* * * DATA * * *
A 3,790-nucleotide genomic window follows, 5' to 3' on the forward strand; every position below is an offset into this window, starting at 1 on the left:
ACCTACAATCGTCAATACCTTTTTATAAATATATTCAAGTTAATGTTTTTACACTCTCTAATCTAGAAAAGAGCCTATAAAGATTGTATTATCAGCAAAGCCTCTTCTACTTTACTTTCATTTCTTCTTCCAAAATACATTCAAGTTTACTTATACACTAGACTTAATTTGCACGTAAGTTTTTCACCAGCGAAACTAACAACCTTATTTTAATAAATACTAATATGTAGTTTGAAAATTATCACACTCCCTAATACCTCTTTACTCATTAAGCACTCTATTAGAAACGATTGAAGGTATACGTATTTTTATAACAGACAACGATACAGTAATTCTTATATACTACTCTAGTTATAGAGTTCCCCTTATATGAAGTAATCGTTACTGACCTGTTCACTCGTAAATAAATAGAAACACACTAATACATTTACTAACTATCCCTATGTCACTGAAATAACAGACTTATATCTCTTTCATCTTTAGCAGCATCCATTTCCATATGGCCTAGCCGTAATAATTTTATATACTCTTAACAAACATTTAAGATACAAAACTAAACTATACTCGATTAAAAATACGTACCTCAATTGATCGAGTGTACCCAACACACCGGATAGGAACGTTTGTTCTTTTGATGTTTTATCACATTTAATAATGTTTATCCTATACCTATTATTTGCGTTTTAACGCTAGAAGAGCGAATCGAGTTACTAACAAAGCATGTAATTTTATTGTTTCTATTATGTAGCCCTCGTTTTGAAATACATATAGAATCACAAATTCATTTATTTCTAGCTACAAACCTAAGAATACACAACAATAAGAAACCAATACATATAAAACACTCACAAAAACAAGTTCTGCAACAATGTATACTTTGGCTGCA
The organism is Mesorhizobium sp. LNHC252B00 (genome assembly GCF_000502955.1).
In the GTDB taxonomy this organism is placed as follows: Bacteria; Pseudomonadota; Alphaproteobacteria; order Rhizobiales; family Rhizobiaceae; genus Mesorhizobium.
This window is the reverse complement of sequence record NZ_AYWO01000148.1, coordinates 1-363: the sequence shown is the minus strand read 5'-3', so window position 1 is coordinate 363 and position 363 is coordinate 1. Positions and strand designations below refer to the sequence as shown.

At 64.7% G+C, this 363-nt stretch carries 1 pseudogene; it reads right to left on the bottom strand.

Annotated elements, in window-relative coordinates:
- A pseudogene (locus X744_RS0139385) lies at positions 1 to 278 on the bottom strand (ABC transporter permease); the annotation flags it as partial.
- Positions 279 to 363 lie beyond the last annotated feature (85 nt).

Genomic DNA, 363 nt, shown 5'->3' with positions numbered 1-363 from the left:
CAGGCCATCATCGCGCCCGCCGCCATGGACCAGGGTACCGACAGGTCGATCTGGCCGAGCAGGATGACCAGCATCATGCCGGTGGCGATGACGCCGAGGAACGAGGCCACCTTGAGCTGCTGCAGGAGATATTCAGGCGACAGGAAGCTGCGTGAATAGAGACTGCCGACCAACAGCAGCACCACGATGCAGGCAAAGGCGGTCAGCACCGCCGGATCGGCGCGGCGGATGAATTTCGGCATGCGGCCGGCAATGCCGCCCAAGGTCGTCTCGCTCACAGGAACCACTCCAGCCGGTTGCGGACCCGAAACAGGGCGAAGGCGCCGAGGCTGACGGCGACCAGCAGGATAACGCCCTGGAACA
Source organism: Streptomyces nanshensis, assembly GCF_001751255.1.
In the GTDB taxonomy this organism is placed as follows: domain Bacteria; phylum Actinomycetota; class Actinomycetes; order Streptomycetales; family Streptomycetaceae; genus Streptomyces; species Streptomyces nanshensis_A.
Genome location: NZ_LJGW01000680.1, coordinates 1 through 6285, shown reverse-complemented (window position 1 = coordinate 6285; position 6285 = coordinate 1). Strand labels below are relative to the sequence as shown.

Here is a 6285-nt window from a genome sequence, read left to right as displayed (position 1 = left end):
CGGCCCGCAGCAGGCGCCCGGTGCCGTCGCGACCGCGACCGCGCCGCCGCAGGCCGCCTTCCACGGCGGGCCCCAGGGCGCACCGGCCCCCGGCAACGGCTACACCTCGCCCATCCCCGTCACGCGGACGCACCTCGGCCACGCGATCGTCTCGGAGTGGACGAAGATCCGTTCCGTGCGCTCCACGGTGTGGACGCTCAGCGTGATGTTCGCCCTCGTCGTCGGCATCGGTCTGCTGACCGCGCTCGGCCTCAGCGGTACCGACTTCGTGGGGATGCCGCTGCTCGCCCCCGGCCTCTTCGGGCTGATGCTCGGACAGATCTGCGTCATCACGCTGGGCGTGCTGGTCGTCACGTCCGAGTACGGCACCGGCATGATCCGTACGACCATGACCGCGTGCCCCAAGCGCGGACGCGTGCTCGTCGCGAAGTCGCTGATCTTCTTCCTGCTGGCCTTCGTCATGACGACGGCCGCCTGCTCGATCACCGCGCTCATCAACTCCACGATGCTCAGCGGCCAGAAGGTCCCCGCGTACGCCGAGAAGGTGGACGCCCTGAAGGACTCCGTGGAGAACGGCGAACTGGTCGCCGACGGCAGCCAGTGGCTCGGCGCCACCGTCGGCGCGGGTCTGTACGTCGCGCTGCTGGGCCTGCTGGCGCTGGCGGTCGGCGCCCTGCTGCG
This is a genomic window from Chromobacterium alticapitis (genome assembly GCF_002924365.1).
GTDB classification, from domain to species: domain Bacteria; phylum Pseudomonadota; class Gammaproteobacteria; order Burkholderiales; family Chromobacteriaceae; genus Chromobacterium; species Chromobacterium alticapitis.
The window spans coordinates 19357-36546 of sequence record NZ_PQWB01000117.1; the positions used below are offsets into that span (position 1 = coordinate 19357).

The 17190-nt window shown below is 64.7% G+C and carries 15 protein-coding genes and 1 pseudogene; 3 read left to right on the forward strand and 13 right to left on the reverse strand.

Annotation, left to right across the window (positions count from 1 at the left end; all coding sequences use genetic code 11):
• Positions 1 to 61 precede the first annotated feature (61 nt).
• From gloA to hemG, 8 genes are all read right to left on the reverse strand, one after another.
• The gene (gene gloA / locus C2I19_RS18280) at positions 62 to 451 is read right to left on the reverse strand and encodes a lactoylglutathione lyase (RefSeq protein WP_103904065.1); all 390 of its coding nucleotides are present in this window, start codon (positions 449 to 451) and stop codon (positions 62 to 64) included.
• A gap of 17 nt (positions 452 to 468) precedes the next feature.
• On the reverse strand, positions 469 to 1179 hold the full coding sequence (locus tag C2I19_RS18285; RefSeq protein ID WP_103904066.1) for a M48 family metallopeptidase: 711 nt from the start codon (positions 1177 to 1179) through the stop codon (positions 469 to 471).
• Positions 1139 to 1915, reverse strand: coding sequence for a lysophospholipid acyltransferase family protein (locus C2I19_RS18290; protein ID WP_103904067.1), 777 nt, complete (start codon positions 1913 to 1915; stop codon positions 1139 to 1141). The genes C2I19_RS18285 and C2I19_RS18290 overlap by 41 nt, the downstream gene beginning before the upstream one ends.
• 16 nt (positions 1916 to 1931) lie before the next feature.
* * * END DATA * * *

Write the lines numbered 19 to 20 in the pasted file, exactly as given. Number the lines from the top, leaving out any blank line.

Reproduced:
The window spans coordinates 19357-36546 of sequence record NZ_PQWB01000117.1; the positions used below are offsets into that span (position 1 = coordinate 19357).

The 17190-nt window shown below is 64.7% G+C and carries 15 protein-coding genes and 1 pseudogene; 3 read left to right on the forward strand and 13 right to left on the reverse strand.